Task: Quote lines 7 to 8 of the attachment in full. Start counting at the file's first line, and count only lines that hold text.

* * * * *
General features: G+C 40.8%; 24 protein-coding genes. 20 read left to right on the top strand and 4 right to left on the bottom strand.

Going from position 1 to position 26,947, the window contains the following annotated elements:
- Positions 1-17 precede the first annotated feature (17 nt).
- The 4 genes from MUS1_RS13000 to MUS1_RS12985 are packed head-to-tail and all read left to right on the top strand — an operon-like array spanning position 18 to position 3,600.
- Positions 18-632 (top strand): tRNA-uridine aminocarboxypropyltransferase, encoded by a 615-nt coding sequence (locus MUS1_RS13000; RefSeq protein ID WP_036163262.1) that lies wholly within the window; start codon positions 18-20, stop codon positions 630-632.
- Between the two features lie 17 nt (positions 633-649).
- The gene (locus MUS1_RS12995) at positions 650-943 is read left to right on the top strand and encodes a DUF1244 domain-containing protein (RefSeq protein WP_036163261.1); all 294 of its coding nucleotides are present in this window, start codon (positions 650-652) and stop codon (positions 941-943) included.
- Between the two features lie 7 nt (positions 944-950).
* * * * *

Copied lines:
- The gene (locus MUS1_RS12995) at positions 650-943 is read left to right on the top strand and encodes a DUF1244 domain-containing protein (RefSeq protein WP_036163261.1); all 294 of its coding nucleotides are present in this window, start codon (positions 650-652) and stop codon (positions 941-943) included.
- Between the two features lie 7 nt (positions 944-950).